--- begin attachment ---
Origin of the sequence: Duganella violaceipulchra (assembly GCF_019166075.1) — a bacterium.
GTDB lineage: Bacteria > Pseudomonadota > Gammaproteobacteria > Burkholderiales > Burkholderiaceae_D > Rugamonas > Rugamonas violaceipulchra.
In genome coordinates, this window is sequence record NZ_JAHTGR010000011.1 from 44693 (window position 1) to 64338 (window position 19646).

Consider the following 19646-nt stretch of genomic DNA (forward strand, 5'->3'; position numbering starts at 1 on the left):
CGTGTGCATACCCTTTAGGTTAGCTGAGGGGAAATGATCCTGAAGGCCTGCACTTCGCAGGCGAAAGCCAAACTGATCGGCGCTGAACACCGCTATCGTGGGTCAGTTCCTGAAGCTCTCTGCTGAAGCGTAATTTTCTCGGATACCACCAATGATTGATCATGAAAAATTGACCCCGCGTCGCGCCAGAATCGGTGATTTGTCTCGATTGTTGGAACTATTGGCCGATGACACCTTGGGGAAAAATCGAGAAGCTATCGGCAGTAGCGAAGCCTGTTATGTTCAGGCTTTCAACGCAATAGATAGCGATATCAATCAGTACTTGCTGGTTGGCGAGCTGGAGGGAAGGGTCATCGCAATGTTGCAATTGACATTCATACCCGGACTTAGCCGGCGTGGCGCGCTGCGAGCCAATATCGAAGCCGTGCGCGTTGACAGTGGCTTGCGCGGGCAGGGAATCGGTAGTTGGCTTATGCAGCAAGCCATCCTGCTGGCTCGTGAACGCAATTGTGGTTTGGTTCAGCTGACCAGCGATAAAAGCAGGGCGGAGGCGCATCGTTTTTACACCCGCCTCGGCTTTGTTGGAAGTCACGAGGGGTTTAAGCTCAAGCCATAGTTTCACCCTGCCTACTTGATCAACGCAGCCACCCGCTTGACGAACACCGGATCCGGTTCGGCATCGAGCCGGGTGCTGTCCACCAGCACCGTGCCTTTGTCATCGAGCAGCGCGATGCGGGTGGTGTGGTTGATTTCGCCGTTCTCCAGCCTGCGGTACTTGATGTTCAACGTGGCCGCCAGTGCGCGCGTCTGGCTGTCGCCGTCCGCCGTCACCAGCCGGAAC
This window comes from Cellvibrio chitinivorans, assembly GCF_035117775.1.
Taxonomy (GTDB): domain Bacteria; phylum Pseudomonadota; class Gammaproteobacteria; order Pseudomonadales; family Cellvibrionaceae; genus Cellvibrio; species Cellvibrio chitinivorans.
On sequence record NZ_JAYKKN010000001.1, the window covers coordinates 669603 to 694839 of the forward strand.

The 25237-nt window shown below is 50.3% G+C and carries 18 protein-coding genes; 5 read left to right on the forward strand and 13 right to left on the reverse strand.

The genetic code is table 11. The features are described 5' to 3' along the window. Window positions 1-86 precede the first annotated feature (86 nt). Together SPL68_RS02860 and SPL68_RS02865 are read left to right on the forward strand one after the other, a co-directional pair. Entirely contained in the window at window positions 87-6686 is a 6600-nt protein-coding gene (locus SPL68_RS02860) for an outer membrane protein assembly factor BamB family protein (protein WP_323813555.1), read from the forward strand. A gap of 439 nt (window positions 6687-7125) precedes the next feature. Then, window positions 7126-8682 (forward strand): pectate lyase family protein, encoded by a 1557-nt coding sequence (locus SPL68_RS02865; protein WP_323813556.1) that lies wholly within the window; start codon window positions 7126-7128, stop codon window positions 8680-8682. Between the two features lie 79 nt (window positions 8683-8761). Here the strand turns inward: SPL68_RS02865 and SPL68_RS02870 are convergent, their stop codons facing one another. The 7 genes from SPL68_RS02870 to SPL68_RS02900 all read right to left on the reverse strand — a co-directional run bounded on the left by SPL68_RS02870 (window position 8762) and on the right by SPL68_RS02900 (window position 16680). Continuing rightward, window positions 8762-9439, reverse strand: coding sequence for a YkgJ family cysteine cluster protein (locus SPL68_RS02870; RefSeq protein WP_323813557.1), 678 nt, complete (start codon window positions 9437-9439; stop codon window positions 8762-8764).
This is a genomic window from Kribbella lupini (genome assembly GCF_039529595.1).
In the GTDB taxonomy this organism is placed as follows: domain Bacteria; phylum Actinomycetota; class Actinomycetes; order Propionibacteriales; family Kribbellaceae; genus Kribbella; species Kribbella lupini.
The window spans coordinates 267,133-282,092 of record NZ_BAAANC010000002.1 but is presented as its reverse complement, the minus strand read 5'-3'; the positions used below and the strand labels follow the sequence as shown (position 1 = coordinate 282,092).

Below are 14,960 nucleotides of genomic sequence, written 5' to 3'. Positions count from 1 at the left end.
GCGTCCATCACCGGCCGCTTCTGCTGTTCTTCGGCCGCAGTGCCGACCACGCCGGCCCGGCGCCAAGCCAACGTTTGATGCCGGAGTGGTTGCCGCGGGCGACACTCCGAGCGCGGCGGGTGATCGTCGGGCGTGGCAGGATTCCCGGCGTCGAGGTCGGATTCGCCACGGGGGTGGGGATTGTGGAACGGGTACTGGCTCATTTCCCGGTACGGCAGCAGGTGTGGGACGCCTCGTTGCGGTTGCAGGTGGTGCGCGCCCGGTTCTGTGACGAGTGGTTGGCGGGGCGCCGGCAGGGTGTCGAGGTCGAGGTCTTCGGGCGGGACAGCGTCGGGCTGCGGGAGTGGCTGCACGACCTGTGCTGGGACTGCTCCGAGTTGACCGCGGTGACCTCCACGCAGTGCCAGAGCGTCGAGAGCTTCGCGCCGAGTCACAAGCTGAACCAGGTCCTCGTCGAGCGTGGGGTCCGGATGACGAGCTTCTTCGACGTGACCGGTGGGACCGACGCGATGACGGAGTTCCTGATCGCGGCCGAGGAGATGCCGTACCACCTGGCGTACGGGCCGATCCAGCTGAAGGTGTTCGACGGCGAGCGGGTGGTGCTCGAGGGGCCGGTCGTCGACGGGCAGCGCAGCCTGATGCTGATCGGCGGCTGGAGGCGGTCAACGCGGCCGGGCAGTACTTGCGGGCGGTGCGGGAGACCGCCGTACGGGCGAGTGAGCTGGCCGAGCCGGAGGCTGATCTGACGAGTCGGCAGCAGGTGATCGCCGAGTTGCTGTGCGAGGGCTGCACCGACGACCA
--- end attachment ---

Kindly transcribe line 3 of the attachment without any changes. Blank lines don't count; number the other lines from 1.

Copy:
In genome coordinates, this window is sequence record NZ_JAHTGR010000011.1 from 44693 (window position 1) to 64338 (window position 19646).